From the most recent issue of the Economist. Click here for the full article, really interesting stuff.
Seven seconds of fire
How a short burst of drumming changed the face of music
IT IS 3am in a dank, sweaty studio in south London. Ear-splitting basslines pound from the sound system. Some of the young crowd gently bob along. Others are drinking, chatting or lurking in dark corners. Then, suddenly, the music changes. A throbbing pulse gives way to a clattering rhythm. Where there were 130 beats per minute, there are now 170. Where the mood was meditative, it is now maniacal. Within seconds the place is jumping.
This music is called â€œjungleâ€. Some of the people in the club were probably not alive when it was created. Certainly few would have been old enough to experience it in its heyday. These young revellers have an ear for the next big thing; they find trips down musical memory lane tiresome. Yet nothing seems to animate them like these tracks from almost 20 years ago.
To understand jungleâ€™s roots, you must travel yet further back in time. On March 11th 1970 Richard L. Spencer, tenor saxophonist and lead singer for a short-lived Washington, DC, soul act called the Winstons, was awarded a Grammy for â€œColor Him Fatherâ€, a sentimental ode to a devoted stepfather released by the band the year before. The record sold well, but unlike some of his fellow winners that day, who included Aretha Franklin, Joni Mitchell and Johnny Cash, Mr Spencer was not destined for musical canonisation; the Winstons had already split up and later that year he quit the music business. The song, too, has largely been forgotten.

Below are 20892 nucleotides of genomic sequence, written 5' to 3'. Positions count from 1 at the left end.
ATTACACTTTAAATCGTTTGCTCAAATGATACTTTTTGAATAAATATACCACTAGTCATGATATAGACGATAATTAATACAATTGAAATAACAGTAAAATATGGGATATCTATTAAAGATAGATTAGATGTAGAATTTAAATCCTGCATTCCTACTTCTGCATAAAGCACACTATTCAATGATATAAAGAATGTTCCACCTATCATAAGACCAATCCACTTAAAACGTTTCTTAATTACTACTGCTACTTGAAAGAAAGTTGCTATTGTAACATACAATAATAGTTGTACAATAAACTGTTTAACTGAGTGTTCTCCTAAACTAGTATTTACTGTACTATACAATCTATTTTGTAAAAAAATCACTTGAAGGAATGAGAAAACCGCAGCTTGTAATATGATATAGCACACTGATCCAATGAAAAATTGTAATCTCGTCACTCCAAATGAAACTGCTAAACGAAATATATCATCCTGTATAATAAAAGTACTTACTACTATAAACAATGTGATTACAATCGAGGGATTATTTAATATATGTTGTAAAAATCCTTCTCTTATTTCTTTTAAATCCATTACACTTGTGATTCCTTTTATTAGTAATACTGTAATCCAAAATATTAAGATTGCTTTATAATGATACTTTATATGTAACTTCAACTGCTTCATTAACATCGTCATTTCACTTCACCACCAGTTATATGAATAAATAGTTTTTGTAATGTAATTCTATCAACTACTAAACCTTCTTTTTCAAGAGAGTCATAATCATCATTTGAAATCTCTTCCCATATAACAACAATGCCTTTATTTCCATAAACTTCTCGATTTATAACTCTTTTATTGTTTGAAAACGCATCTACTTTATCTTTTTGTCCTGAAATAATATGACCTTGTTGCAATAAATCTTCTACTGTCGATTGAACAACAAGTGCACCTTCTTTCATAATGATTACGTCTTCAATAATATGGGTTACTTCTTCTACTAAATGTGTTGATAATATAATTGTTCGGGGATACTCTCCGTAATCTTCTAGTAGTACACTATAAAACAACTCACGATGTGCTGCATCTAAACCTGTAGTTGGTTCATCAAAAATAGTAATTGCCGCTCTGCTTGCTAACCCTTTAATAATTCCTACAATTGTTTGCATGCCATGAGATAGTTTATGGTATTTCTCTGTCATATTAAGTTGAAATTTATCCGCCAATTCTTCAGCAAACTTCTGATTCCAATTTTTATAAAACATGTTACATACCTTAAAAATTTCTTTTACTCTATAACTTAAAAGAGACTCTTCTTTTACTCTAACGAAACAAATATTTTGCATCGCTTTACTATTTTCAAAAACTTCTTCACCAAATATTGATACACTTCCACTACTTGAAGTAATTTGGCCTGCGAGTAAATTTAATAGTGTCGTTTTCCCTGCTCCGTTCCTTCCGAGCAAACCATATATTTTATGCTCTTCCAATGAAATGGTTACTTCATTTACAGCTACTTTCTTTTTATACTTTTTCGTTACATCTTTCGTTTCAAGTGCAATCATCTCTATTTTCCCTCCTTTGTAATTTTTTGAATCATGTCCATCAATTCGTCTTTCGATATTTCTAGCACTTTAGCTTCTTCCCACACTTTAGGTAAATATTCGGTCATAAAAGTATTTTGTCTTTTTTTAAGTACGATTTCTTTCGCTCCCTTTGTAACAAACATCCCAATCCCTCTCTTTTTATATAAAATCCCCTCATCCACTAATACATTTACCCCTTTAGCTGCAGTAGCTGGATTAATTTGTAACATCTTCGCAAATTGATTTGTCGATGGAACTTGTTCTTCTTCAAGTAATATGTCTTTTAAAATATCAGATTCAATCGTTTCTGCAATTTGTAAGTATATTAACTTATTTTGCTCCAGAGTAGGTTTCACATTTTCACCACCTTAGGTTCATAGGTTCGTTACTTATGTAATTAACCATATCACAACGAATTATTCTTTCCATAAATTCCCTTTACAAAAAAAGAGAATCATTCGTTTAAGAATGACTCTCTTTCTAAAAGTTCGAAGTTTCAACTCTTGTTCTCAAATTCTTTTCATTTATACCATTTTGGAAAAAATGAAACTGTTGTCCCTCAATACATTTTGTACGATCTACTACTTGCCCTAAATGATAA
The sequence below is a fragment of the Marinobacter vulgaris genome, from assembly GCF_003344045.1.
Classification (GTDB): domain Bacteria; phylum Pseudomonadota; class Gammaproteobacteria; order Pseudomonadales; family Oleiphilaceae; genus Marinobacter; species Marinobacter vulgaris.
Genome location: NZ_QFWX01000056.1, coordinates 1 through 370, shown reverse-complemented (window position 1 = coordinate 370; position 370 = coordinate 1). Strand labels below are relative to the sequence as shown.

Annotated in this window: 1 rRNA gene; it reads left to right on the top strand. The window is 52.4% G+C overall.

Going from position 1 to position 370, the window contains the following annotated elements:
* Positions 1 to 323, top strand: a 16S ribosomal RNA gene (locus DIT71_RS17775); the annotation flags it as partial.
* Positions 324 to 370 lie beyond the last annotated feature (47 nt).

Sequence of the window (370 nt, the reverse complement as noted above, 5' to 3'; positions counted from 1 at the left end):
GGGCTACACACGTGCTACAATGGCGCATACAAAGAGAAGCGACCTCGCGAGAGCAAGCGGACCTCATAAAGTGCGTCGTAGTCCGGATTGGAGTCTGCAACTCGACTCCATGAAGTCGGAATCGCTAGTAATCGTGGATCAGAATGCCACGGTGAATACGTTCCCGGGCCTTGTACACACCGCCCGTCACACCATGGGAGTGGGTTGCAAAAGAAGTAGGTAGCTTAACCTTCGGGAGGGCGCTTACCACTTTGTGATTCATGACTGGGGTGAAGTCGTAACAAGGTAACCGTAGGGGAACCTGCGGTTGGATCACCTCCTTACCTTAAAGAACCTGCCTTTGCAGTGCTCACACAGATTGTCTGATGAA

The same is not true for â€œAmen, Brotherâ€, the B-side to â€œColor Him Fatherâ€. It is not immediately apparent why this should be. The two-and-a-half-minute instrumental, a funk update of an old gospel standard, is sprightly enough; the casual listener might be diverted by the energetic horn line. But there is little to distinguish it from hundreds of similar records released around the same time. The band recorded it quickly, says Mr Spencer; they needed a B-side and didnâ€™t have any other songs.
Seven seconds of this track were enough to guarantee its immortality. One minute and 26 seconds in, the horns, organ and bass drop out, leaving the drummer, Gregory Coleman, to pound away alone for four bars. For two bars he maintains his previous beat; in the third he delays a snare hit, agitating the groove slightly; and in the fourth he leaves the first beat empty, following up with a brief syncopated pattern that culminates in an unexpectedly early cymbal crash, heralding the bandâ€™s re-entry.